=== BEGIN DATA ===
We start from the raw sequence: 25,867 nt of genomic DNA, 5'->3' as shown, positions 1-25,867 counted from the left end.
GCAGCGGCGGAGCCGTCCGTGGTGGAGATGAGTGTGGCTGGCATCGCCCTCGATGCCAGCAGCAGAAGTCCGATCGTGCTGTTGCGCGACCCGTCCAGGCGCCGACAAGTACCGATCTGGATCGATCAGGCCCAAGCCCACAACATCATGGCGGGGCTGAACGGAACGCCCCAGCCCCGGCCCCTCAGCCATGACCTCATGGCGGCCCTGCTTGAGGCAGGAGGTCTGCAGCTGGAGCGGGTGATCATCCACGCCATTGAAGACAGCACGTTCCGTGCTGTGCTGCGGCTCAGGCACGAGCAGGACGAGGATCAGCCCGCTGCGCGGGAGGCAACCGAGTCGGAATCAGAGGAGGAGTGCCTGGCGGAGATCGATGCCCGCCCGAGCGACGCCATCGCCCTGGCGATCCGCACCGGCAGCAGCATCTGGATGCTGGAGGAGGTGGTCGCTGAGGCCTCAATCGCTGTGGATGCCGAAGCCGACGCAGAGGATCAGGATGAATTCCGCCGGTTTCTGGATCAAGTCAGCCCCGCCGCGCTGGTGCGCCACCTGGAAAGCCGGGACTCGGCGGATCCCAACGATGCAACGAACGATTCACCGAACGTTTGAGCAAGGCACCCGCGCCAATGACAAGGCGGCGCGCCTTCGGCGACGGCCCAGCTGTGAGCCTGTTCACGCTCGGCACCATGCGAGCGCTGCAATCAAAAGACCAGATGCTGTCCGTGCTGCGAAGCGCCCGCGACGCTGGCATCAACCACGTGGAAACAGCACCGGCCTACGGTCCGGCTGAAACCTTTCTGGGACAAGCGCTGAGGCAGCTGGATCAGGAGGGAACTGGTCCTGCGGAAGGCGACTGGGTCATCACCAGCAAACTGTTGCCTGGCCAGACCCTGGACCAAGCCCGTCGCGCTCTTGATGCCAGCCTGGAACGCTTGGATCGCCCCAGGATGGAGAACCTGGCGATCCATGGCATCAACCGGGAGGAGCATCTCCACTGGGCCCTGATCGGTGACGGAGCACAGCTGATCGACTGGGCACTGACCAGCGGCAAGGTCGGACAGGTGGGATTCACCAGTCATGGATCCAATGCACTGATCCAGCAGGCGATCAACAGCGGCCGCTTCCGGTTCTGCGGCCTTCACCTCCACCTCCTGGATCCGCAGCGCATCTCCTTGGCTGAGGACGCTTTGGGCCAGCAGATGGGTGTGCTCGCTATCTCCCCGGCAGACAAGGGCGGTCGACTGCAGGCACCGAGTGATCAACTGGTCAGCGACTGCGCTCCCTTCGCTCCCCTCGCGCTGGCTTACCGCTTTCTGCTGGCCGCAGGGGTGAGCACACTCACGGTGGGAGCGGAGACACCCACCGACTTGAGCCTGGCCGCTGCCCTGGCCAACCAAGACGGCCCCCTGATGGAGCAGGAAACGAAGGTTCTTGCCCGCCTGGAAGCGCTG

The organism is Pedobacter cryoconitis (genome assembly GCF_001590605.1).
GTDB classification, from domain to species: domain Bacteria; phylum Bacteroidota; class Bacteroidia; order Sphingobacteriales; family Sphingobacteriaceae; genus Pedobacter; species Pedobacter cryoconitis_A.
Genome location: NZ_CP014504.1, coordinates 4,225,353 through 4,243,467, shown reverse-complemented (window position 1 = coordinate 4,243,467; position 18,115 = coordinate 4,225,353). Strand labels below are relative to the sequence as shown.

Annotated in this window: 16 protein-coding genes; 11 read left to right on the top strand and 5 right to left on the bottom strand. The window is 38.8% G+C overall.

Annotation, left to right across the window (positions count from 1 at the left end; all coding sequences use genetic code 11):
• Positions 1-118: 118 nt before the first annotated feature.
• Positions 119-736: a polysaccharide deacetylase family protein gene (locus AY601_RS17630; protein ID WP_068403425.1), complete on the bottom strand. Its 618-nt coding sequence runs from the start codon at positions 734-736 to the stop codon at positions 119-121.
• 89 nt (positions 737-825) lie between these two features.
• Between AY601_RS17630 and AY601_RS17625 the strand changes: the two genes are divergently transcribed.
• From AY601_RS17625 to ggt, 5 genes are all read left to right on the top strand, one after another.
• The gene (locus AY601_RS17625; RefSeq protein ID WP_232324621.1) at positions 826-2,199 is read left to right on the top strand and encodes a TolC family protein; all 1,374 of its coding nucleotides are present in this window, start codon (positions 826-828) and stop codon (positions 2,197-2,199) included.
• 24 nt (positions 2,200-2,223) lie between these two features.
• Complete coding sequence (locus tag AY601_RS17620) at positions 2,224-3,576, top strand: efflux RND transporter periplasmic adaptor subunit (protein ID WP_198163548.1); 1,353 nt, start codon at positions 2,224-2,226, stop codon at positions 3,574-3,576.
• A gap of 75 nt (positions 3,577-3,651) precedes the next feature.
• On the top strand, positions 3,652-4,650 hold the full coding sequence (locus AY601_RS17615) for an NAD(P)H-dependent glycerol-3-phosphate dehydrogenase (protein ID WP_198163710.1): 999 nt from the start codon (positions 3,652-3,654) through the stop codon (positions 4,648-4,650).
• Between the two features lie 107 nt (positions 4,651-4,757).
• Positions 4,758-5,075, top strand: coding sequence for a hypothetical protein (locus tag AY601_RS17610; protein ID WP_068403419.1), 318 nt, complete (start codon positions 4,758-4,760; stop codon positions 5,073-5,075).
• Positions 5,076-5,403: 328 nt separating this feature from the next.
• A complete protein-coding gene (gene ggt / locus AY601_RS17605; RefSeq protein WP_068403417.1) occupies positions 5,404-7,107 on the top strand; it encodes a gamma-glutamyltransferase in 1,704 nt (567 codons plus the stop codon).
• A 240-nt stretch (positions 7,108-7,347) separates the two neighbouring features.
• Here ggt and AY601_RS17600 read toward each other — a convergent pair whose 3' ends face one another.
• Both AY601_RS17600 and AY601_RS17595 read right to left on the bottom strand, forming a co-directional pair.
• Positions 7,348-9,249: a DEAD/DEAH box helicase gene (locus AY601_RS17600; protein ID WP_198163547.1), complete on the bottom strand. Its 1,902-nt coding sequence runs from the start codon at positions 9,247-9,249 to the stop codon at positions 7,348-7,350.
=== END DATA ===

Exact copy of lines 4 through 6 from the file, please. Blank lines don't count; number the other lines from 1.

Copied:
GTDB classification, from domain to species: domain Bacteria; phylum Bacteroidota; class Bacteroidia; order Sphingobacteriales; family Sphingobacteriaceae; genus Pedobacter; species Pedobacter cryoconitis_A.
Genome location: NZ_CP014504.1, coordinates 4,225,353 through 4,243,467, shown reverse-complemented (window position 1 = coordinate 4,243,467; position 18,115 = coordinate 4,225,353). Strand labels below are relative to the sequence as shown.

Annotated in this window: 16 protein-coding genes; 11 read left to right on the top strand and 5 right to left on the bottom strand. The window is 38.8% G+C overall.